THOMASVILLE, GA. – A 10% volume drop in the Warehouse Delivery segment of Flowers Foods, Inc. pushed sales and earnings downward in the company’s second quarter ended July 15.
In connection with the quarterly results, Flowers revised downward its financial guidance for 2017. The company also offered an update on its Project Centennial restructuring program.
Flowers net income in the second quarter was $44,740,000, or 21c per share on the common stock, down 13% from $51,155,000, or 24c per share, in the second quarter of 2016. Sales were $926,639,000, down 0.9% from $935,025,000.
Adjusted net income was down 8%.
|Allen Shiver, president and c.e.o. of Flowers Foods|
“We continue to take decisive action to focus on the consumer and become a more efficient, streamlined organization,” said Allen L. Shiver, Flowers Foods president and chief executive officer. “Our portfolio of bread brands, bolstered by the strength of Dave’s Killer Bread (D.K.B.), continues to gain market share and improve our competitive position. In our cake business, we are taking action to address share losses and improve profitability. Our business is generating strong free cash flow and supporting shareholder returns, our solid financial position and strategic investments.”
Results of the Flowers’ Direct-Store-Delivery segment were nearly flat in the second quarter. Earnings before interest and taxes were $79,564,000 in the second quarter, down 0.7% from $80,135,000 in the second quarter of 2016. Sales were $792,892,000, up 1.3% from $785,767,000.
Year-to-date EBIT in the segment was $166,958,000, down 2.9%. Sales were $1,792,752,000, up 0.4%
Store branded retail sales rose 4.1% while non-retail and other sales fell 1.7%, Flowers said.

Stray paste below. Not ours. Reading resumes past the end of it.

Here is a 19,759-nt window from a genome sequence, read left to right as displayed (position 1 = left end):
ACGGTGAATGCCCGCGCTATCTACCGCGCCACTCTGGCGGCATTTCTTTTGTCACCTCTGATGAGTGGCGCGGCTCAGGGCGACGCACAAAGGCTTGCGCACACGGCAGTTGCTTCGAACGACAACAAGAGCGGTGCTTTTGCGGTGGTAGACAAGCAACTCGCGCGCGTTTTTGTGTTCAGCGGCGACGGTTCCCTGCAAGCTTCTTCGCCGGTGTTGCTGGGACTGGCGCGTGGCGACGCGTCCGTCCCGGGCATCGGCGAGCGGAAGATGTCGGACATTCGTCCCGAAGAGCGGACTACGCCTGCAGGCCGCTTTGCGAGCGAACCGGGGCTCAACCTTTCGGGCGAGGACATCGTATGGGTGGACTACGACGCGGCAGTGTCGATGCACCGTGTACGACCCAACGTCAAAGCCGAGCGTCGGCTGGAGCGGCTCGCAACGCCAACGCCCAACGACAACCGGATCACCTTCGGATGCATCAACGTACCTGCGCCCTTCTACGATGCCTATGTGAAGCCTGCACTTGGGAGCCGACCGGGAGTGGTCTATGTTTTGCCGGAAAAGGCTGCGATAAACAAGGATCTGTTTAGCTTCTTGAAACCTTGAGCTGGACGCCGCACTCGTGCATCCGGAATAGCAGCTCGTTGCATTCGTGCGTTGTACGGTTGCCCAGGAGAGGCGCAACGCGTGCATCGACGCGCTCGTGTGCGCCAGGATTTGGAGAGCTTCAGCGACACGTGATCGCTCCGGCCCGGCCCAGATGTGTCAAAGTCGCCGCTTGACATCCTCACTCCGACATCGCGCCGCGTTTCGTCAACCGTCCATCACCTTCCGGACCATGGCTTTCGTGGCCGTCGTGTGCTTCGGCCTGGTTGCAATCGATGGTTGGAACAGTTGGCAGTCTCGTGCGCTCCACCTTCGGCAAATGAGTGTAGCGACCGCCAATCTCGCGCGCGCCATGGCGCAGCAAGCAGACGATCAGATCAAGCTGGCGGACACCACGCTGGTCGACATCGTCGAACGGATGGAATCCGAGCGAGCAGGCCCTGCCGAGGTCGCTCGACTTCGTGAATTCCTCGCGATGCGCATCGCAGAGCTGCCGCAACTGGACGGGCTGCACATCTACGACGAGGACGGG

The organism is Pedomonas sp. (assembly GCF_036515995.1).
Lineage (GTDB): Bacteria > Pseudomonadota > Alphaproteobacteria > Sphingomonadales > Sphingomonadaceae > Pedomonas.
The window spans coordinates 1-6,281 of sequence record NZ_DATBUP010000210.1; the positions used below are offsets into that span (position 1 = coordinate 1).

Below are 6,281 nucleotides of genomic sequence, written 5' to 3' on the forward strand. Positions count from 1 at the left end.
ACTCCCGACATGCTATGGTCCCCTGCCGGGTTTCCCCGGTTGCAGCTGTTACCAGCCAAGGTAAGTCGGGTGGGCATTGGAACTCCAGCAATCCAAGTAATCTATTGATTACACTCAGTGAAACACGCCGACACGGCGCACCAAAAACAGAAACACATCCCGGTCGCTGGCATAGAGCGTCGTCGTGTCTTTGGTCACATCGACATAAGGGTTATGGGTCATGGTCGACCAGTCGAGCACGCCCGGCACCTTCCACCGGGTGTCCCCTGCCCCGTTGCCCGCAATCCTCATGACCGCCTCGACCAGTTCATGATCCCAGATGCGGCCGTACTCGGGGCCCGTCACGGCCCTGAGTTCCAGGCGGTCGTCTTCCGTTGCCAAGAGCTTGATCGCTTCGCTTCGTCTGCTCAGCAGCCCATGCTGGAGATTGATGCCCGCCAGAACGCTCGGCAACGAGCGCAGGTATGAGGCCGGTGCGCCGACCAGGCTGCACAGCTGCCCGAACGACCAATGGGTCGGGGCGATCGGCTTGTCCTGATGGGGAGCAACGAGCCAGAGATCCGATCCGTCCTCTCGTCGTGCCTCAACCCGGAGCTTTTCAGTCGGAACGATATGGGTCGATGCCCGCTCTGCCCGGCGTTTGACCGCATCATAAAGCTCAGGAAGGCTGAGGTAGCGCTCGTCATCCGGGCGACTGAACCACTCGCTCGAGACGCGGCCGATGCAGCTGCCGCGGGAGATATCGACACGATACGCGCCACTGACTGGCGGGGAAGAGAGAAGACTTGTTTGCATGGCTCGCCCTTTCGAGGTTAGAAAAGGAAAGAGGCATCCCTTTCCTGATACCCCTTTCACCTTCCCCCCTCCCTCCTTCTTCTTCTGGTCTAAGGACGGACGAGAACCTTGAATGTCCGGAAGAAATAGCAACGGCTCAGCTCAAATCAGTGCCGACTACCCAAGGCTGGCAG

“Branded retail sales increased due to growth of branded organic products, mostly offset by declines in other branded items, largely buns and rolls and cake,” Flowers said. “The company continues to see substantial growth of the D.K.B. brand from both volume and price, despite having cycled the national roll-out of the brand at the beginning of the quarter. Furthermore, the addition of D.K.B. breakfast items, introduced during the quarter, contributed to the increase. Store branded retail sales increased primarily due to gains in buns and rolls. Non-retail and other sales decreased primarily due to volume declines in food service, partially offset by positive pricing/mix.”
Warehouse Delivery segment EBIT was $11,589,000 in the second quarter, down 26% from $15,710,000 in the second quarter of 2016. Sales were $133,747,000 down 10%, from $785,767,000.
Year-to-date EBIT in the segment was $56,284,000, up 63% from $34,451,000 in the first half of 2016. The 2017 figure included a one-time divestiture gain of $28.9 million in connection with a mix manufacturing plant. Sales were $321,536,000, down 9% from $354,607,000.
While Flowers in recent months has described steps it is taking to bolster its Alpine Valley organic bread business as well as its snack cake sales, both saw sales declines during the quarter, Flowers said.